The African Continental Free Trade Area (AfCFTA) opened for business on January 1, 2021, promising opportunities for people from all socio-economic strata to share in economic growth in the world’s largest free-trade zone. Expected to cover 54 African countries, with a combined gross domestic product of about U.S. $2.2 trillion, the AfCFTA is projected to generate increased cross-border trade and investment volumes, technology transfers, and income levels, lifting 30 million Africans out of extreme poverty by 2035 (Abrego et al., 2020; World Bank, 2020a).
Ambitious at the best of times, the AfCFTA faces a multitude of hurdles to effective implementation, from weaknesses in trade infrastructure, human capital, and information and communications technology to unresolved strategic and regulatory considerations, including the absence of a shared trading currency (Albert, 2019; Erasmus, 2020).
The hurdles – and the stakes – rise even higher as the COVID-19 pandemic shifts the patterns of interconnectedness for Africa and the world, highlighting the vulnerability of global supply chains (Chudik et al., 2020; World Bank, 2020a). According to the World Bank (2020b), every region across the world has been subject to growth downgrades. The World Economic Outlook estimates that sub-Saharan African economies contracted by 3% in 2020 (International Monetary Fund, 2020). For African economies dependent on the exploitation and exportation of natural resources through agriculture, mining, and forestry (Hawker, 2020), major supply-chain disruptions only heighten the need for self-sufficiency.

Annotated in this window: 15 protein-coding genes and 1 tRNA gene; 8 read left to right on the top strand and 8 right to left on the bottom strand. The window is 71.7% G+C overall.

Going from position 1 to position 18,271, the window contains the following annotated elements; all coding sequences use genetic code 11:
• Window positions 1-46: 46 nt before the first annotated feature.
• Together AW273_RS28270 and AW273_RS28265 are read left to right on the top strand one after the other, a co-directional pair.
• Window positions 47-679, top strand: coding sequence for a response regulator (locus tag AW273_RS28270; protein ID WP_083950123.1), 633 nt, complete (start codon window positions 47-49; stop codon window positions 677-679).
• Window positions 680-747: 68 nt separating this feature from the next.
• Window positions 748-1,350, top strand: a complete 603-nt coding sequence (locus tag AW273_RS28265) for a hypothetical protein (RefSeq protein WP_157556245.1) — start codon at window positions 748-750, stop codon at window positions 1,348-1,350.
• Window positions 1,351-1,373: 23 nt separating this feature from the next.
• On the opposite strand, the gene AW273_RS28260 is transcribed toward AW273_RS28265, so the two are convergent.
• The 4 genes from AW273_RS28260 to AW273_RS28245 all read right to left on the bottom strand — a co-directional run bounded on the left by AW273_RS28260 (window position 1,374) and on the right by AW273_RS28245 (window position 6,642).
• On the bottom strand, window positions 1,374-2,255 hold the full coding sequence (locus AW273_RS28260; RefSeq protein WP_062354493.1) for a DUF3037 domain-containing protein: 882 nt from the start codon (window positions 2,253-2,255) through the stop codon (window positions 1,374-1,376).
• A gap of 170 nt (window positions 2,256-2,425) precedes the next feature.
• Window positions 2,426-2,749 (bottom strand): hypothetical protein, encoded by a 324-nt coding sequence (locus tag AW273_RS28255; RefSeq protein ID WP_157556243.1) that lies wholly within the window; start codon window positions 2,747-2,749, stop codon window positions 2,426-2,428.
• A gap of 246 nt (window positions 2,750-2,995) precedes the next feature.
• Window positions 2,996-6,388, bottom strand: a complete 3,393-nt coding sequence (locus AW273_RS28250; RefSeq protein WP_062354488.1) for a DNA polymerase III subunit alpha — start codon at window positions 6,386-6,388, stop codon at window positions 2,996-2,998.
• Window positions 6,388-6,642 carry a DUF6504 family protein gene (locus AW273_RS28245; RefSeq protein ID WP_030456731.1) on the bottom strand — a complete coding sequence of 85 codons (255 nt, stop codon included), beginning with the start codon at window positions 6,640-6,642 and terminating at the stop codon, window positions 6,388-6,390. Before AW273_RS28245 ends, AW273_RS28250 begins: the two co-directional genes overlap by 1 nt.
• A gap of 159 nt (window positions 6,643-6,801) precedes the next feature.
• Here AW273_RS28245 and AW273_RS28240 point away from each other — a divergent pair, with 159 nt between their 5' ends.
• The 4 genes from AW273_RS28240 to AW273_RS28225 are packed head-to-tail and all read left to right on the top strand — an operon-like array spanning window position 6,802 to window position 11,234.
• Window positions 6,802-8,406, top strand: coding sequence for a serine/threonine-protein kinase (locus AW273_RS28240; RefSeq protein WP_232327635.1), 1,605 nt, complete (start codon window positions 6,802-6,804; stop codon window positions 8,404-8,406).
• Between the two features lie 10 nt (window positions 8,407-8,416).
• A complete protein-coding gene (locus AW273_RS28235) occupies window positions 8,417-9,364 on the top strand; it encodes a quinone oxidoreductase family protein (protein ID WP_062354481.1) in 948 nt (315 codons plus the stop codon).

Meanwhile, development assistance to the continent has stagnated. According to the United Nations Development Programme’s (2020) Human Development Data, development assistance as a percentage of gross national income has remained between 2.3% and 2.8% over the past decade and is expected to decline as developed nations reduce their aid budgets amid growing pressure from their populations to allocate resources internally (Wintour, 2021).
Successfully implementing the AfCFTA in the face of these pressures will require political will as well as the buy-in of ordinary Africans whose labor, capital, and knowledge will form the lifeblood of a single market.
Afrobarometer surveys conducted in 18 African countries in late 2019 and 2020 suggest that many Africans are yet to be persuaded of the benefits of free trade. Sizeable proportions of the population – more than half in some countries – are skeptical of opening their borders to businesses and products from other countries or regions, preferring that their government protect domestic producers. In practice, most say that crossing international borders in their region for work or trade is difficult.
When it comes to development, a majority of Africans welcome the economic and political influence of the United States, China, and other international players. But they are more inclined toward self-reliance than toward external loans and global interdependence.